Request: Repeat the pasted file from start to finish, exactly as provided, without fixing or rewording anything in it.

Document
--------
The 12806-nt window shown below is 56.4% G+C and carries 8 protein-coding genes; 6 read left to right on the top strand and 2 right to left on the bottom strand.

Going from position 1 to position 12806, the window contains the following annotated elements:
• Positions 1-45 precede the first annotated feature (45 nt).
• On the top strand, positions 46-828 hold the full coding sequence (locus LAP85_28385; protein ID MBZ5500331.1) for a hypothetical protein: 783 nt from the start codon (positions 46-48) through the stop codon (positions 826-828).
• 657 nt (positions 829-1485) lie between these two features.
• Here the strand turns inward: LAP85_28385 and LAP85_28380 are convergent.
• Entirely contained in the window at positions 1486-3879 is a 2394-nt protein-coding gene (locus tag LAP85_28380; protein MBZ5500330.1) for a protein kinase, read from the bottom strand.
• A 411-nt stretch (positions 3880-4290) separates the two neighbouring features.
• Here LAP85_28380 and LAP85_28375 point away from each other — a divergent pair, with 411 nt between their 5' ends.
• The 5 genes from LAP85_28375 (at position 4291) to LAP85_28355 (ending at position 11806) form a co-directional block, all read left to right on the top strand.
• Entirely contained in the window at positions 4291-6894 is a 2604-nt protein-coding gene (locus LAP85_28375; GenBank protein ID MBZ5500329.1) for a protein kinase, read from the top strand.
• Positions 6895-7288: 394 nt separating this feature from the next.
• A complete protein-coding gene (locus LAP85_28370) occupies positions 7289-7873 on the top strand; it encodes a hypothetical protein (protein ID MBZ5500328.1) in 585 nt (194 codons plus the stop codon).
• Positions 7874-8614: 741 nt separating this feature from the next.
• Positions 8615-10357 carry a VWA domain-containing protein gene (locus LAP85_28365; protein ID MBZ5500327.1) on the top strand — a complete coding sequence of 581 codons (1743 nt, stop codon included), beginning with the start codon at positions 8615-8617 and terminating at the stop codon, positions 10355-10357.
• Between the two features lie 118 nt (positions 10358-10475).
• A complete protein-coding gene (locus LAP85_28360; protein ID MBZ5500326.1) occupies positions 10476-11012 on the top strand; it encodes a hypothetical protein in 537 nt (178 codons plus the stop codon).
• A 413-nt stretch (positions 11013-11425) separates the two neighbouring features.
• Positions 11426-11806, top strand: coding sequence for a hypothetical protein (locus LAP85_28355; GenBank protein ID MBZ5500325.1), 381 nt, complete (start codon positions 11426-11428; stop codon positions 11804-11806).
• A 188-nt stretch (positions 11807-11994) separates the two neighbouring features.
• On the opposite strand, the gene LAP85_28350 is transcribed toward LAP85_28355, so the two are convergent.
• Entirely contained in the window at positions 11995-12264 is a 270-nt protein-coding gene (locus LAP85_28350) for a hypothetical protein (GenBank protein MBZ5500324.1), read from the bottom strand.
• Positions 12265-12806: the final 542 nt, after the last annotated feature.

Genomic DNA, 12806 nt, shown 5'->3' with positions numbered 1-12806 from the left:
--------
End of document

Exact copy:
The 12806-nt window shown below is 56.4% G+C and carries 8 protein-coding genes; 6 read left to right on the top strand and 2 right to left on the bottom strand.

Going from position 1 to position 12806, the window contains the following annotated elements:
• Positions 1-45 precede the first annotated feature (45 nt).
• On the top strand, positions 46-828 hold the full coding sequence (locus LAP85_28385; protein ID MBZ5500331.1) for a hypothetical protein: 783 nt from the start codon (positions 46-48) through the stop codon (positions 826-828).
• 657 nt (positions 829-1485) lie between these two features.
• Here the strand turns inward: LAP85_28385 and LAP85_28380 are convergent.
• Entirely contained in the window at positions 1486-3879 is a 2394-nt protein-coding gene (locus tag LAP85_28380; protein MBZ5500330.1) for a protein kinase, read from the bottom strand.
• A 411-nt stretch (positions 3880-4290) separates the two neighbouring features.
• Here LAP85_28380 and LAP85_28375 point away from each other — a divergent pair, with 411 nt between their 5' ends.
• The 5 genes from LAP85_28375 (at position 4291) to LAP85_28355 (ending at position 11806) form a co-directional block, all read left to right on the top strand.
• Entirely contained in the window at positions 4291-6894 is a 2604-nt protein-coding gene (locus LAP85_28375; GenBank protein ID MBZ5500329.1) for a protein kinase, read from the top strand.
• Positions 6895-7288: 394 nt separating this feature from the next.
• A complete protein-coding gene (locus LAP85_28370) occupies positions 7289-7873 on the top strand; it encodes a hypothetical protein (protein ID MBZ5500328.1) in 585 nt (194 codons plus the stop codon).
• Positions 7874-8614: 741 nt separating this feature from the next.
• Positions 8615-10357 carry a VWA domain-containing protein gene (locus LAP85_28365; protein ID MBZ5500327.1) on the top strand — a complete coding sequence of 581 codons (1743 nt, stop codon included), beginning with the start codon at positions 8615-8617 and terminating at the stop codon, positions 10355-10357.
• Between the two features lie 118 nt (positions 10358-10475).
• A complete protein-coding gene (locus LAP85_28360; protein ID MBZ5500326.1) occupies positions 10476-11012 on the top strand; it encodes a hypothetical protein in 537 nt (178 codons plus the stop codon).
• A 413-nt stretch (positions 11013-11425) separates the two neighbouring features.
• Positions 11426-11806, top strand: coding sequence for a hypothetical protein (locus LAP85_28355; GenBank protein ID MBZ5500325.1), 381 nt, complete (start codon positions 11426-11428; stop codon positions 11804-11806).
• A 188-nt stretch (positions 11807-11994) separates the two neighbouring features.
• On the opposite strand, the gene LAP85_28350 is transcribed toward LAP85_28355, so the two are convergent.
• Entirely contained in the window at positions 11995-12264 is a 270-nt protein-coding gene (locus LAP85_28350) for a hypothetical protein (GenBank protein MBZ5500324.1), read from the bottom strand.
• Positions 12265-12806: the final 542 nt, after the last annotated feature.

Genomic DNA, 12806 nt, shown 5'->3' with positions numbered 1-12806 from the left: